Clarity about the recent Superhost criteria change

Official Account

Clarity about the recent Superhost criteria change

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We’ve noticed a lot of discussion lately about the updated Superhost criteria, so we wanted to explain why we made this update.


The Superhost program recognizes the best and most iconic hosts on Airbnb. Since it began, in order to be a Superhost you had to meet several criteria. You had to host at least 10 stays per year, you had to have zero cancellations (except for extenuating circumstances), you had to respond to 90% of the messages you received within 24 hours, and 80% of your ratings had to be 5 stars.


The first 3 criteria are staying the same, but beginning in July, instead of needing 80% 5-star reviews, Superhosts will now need an average review score of 4.8.


There are several reasons why we decided to make this change. First and foremost, because it’s simpler and easier to understand. One of the top pieces of feedback we received about the old program criteria was that guests couldn’t intuitively understand what it took to be a  Superhost. By making the change from 80% 5-star reviews to an overall rating of 4.8, guests can more easily understand what it means to be a Superhost. Additionally, switching to an overall rating of 4.8 stars also brings consistency across our new programs like Collections and Plus, which require a 4.8 overall rating as well as several other criteria.


In looking at recent data, we estimate that between 90% to 95% of our Superhosts are going to have no problem qualifying for the Superhost program under the new criteria. Ultimately, it’s our goal to have as many Superhosts as possible and have all hosts provide amazing guest experiences worthy of stellar reviews. Our plan is to continue to closely monitor how these standards impact the Superhost program and evolve them based on what’s working and what isn’t. We truly appreciate the feedback you’ve provided so far and we look forward to working with you to bring further clarity and consistency to the program.

550 Replies 550
Level 5
Mildura, Australia

I am a host and would like to see the other hosts reviews on a guest, how do i do this?


Level 10


Dear airbnb, thank You for changing and explaning the new superhost criteria.


Under the old terms You could be a superhost if You had a minimum of 10 reviews, 80% of them being 5 star, You could have two 1 star reviews and still be a superhost.


Old requirements:.......... 5+5+5+5+5+5+5+5+1+1............... Average = 4,2................... Superhost ok.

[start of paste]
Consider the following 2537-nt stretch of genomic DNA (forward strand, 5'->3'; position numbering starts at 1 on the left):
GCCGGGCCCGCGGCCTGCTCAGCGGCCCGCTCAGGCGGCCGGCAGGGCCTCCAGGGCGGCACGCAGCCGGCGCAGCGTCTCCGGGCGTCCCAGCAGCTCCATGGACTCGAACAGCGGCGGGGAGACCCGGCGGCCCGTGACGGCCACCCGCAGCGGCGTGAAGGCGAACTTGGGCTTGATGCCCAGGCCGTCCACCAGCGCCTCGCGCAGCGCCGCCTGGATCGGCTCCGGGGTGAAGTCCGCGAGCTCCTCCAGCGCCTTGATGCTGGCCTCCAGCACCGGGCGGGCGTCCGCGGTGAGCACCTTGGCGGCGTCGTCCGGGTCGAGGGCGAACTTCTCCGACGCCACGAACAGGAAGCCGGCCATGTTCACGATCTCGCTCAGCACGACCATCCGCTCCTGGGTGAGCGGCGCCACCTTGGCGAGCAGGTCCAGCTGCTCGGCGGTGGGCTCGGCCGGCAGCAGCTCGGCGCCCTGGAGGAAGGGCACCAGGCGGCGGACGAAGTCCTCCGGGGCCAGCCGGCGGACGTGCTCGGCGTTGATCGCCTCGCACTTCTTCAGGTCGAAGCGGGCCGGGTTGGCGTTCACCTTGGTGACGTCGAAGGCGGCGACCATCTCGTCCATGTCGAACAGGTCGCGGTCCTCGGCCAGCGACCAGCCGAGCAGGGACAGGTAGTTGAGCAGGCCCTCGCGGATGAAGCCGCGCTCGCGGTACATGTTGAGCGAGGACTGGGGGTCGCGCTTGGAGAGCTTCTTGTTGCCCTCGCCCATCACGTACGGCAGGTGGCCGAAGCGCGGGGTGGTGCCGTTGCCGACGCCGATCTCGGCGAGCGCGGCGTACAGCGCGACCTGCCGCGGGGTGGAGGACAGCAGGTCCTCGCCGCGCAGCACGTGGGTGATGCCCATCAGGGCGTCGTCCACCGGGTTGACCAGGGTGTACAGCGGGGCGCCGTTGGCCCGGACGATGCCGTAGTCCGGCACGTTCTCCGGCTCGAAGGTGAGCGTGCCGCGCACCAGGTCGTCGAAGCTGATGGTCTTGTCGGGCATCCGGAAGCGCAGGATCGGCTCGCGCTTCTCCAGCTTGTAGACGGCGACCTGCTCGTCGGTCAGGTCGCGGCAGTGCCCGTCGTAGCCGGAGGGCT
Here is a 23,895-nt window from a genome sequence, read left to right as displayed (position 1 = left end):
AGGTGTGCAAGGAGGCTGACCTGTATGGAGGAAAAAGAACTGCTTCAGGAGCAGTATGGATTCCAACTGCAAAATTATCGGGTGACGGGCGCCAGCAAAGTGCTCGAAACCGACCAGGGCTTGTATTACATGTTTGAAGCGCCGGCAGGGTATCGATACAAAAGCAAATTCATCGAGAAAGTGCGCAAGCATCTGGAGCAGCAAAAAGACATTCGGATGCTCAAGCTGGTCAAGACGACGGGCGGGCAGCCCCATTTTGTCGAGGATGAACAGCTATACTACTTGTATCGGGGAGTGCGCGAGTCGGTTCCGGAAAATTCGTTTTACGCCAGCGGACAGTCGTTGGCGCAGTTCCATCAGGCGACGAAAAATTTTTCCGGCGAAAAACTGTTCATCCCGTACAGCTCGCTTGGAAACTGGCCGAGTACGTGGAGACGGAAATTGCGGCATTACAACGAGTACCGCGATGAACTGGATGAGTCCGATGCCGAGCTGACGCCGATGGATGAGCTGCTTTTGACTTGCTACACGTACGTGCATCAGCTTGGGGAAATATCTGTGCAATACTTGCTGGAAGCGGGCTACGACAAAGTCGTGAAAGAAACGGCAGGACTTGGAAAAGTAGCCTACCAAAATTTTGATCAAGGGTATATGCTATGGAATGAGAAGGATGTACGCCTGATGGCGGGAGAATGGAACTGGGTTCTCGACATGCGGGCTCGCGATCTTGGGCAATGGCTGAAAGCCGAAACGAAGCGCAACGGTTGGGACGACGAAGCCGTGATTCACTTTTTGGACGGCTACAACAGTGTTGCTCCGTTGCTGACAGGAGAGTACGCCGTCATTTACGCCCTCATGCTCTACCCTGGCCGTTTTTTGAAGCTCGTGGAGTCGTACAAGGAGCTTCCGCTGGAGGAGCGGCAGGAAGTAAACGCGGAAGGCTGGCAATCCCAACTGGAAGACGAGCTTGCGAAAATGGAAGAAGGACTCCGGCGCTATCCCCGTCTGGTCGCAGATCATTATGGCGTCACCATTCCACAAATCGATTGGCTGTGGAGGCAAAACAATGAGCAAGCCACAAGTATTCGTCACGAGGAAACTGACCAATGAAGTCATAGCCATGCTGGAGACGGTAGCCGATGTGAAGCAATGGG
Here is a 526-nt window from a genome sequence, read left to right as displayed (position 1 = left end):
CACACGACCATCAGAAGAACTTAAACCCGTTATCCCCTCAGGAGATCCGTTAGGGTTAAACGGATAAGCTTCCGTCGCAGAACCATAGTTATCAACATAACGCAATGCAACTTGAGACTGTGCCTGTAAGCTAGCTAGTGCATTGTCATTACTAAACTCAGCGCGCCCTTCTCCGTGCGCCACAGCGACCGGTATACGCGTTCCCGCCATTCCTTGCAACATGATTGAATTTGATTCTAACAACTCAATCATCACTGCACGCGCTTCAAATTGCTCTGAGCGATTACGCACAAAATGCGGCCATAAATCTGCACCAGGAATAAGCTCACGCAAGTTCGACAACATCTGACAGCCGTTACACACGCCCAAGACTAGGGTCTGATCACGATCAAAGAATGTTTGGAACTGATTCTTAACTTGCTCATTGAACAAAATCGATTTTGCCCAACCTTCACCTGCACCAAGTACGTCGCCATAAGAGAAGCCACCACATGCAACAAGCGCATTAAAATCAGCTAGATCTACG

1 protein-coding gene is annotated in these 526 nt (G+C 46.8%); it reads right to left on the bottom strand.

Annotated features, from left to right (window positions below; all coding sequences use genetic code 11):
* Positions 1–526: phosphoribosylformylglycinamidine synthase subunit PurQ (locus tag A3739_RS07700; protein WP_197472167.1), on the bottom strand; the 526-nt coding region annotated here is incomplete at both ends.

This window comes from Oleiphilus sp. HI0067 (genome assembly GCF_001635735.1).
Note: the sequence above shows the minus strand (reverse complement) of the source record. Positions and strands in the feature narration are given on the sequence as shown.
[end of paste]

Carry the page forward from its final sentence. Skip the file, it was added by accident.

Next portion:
Under the new terms You need a minimum of 10 reviews and an average of 4.8. That means: A single 2 star rating along with nine 5 star ratings will bring Your average down to 4.7 and You've lost Your Superhost status.


New requirements:............5+5+5+5+5+5+5+5+5+2 .......... Average = 4,7.........Good bye Superhost


If You have 18 five star reviews and get a single 1 star review You have also lost Your superhost status.


New requirements:............5+5+5+5+5+5+5+5+5+5...........Average = 4,79........Good bye Superhost



You have hosted 18 (eighteen) guests in a row that were 100% happy with their stay and You are fired from being a superhost. One single retaliatory review out of 19 reviews will kill You.


Under the old terms You had to achieve 80% of the maximum possible 100%, unter the new terms You need to achieve 96% out of 100% to be a Superhost. This is a severe aggravation and I guess that two thirds of the existing Superhosts will loose their status.


You state that guests could not easily understand the old system. If it was only about understanding, You could have set a minimum requirement of a 4,2 average to be a superhost which would be the same requirement as it is now. Instead You have raised the requirement vom 80% to 96%. It is not about understanding, it's about putting more pressure on the hosts to obtain almost unachievable goals.


You state: „it’s our goal to have as many Superhosts as possible“. No, it is Your goal to reduce the number of superhosts. You are punishing the best host that You have and they will be disappointed and frustrated. These new criteria will not increase the hosting performance as You may expect, instead many host will say, let's forget about this superhost thing alltogether, it's to severe and I will not even try to achieve it and I have already made this decision. Because I will not put myself in slavery of my guests where I have to fulfill the most unreasonable demands of a guest from hell just to get Your badge.


These new superhost criteria will fire back on You.






Level 2
Cambridge, United Kingdom

Well said.!  Superhost Cambridge uk

Level 1
Crail, United Kingdom

What a perfect reply! Well done to you. I couldnt have put it better myself. You are 100% correct and Airbnb will regret this decision.